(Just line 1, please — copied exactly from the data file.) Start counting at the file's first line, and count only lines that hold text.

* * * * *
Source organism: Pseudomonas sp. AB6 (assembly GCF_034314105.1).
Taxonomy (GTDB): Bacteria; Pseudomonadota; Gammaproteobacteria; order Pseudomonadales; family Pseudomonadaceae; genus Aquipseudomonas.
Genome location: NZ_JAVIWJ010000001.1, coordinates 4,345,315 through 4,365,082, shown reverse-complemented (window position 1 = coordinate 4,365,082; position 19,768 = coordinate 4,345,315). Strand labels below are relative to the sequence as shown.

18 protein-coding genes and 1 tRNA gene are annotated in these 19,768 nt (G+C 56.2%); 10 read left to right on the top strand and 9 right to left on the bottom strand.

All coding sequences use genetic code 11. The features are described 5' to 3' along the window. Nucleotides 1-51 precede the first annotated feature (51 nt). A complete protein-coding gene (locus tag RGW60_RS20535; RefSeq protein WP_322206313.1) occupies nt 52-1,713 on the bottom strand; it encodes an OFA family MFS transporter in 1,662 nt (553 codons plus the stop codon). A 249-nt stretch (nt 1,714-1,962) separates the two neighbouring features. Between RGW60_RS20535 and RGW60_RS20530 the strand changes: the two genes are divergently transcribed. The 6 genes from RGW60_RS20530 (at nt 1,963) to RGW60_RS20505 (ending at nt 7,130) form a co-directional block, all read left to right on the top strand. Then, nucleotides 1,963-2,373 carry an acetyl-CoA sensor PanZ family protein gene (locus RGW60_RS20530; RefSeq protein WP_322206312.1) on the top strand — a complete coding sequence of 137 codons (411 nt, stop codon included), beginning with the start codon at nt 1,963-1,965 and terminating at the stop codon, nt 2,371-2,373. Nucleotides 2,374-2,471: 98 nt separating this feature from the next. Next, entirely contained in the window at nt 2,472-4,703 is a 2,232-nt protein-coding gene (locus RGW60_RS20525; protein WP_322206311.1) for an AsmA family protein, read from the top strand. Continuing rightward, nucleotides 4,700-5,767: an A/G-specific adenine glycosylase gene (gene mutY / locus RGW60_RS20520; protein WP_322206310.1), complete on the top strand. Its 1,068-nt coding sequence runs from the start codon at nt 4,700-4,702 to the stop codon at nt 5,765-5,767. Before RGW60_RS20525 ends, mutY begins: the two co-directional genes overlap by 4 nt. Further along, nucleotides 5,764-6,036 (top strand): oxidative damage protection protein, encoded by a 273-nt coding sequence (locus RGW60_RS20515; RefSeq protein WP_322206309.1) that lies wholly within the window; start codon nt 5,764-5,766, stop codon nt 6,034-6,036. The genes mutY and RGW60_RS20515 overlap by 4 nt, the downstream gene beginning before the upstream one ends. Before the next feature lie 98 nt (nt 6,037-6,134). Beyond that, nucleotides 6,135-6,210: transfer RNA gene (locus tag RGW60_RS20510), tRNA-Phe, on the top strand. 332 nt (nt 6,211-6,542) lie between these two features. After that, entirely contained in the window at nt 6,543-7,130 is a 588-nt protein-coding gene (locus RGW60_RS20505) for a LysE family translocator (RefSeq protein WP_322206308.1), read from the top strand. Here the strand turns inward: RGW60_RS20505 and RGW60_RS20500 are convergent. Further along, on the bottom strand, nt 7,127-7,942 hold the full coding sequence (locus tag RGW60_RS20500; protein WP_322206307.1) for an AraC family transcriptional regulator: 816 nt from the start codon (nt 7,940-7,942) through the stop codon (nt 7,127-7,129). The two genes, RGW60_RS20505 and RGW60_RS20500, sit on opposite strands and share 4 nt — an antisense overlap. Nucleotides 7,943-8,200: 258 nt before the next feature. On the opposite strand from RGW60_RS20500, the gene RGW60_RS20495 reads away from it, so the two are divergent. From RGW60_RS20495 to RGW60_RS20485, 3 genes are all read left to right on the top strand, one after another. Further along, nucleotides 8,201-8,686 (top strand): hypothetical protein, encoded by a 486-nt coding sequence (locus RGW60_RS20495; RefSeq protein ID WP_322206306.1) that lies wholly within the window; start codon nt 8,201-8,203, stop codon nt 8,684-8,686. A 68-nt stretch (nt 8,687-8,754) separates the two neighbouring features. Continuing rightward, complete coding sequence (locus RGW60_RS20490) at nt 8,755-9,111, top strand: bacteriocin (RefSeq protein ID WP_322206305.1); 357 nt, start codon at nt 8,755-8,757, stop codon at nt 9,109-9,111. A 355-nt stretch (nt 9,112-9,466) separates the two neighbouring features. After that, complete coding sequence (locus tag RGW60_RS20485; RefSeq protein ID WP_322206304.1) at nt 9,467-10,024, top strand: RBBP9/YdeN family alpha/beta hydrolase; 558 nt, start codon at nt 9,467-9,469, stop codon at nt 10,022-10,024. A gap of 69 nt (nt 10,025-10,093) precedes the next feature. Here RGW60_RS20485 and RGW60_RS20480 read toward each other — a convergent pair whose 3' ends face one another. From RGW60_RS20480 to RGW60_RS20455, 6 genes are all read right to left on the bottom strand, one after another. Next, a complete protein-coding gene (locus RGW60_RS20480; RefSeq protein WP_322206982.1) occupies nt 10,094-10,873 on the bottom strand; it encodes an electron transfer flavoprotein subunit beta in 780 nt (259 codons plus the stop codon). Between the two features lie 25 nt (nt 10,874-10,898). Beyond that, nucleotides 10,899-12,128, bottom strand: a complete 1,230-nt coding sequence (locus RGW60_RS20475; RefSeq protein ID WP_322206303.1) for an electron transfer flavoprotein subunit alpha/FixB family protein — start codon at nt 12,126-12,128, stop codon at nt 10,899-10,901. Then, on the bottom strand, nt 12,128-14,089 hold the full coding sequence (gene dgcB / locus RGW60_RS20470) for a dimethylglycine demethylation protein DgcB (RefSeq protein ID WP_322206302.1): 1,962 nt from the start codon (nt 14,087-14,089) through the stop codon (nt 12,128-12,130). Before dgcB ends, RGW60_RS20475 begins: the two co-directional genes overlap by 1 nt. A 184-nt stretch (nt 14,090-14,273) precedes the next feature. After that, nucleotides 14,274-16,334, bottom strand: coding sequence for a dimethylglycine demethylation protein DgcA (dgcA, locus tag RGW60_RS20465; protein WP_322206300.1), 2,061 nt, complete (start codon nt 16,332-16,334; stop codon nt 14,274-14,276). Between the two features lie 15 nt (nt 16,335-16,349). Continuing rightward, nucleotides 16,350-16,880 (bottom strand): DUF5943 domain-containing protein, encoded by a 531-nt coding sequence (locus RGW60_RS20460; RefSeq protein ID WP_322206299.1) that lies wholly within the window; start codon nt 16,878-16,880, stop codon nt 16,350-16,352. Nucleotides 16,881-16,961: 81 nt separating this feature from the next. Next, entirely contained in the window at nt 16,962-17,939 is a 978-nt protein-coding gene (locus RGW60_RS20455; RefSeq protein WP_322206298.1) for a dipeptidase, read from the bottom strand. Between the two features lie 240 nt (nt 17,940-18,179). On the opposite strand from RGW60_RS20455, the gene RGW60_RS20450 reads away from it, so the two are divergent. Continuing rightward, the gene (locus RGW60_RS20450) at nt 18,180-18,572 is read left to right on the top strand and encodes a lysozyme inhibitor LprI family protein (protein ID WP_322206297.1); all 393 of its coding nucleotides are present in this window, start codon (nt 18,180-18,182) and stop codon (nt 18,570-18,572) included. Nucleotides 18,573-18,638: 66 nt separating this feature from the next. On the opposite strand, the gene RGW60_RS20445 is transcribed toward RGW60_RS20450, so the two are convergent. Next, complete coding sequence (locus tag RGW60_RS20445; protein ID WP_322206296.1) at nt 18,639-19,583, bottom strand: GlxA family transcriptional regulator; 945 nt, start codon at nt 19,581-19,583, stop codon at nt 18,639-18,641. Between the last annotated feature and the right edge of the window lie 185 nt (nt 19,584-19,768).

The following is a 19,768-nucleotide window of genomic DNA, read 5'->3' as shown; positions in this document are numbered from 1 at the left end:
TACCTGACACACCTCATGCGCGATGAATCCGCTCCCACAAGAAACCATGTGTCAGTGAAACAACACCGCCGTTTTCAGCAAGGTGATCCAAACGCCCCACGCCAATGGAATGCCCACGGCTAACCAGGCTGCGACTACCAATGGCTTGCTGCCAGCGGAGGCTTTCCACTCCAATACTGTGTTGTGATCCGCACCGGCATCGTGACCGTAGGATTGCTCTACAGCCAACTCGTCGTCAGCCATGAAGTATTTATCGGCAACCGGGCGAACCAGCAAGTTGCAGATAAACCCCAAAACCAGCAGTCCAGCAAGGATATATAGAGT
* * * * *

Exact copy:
Source organism: Pseudomonas sp. AB6 (assembly GCF_034314105.1).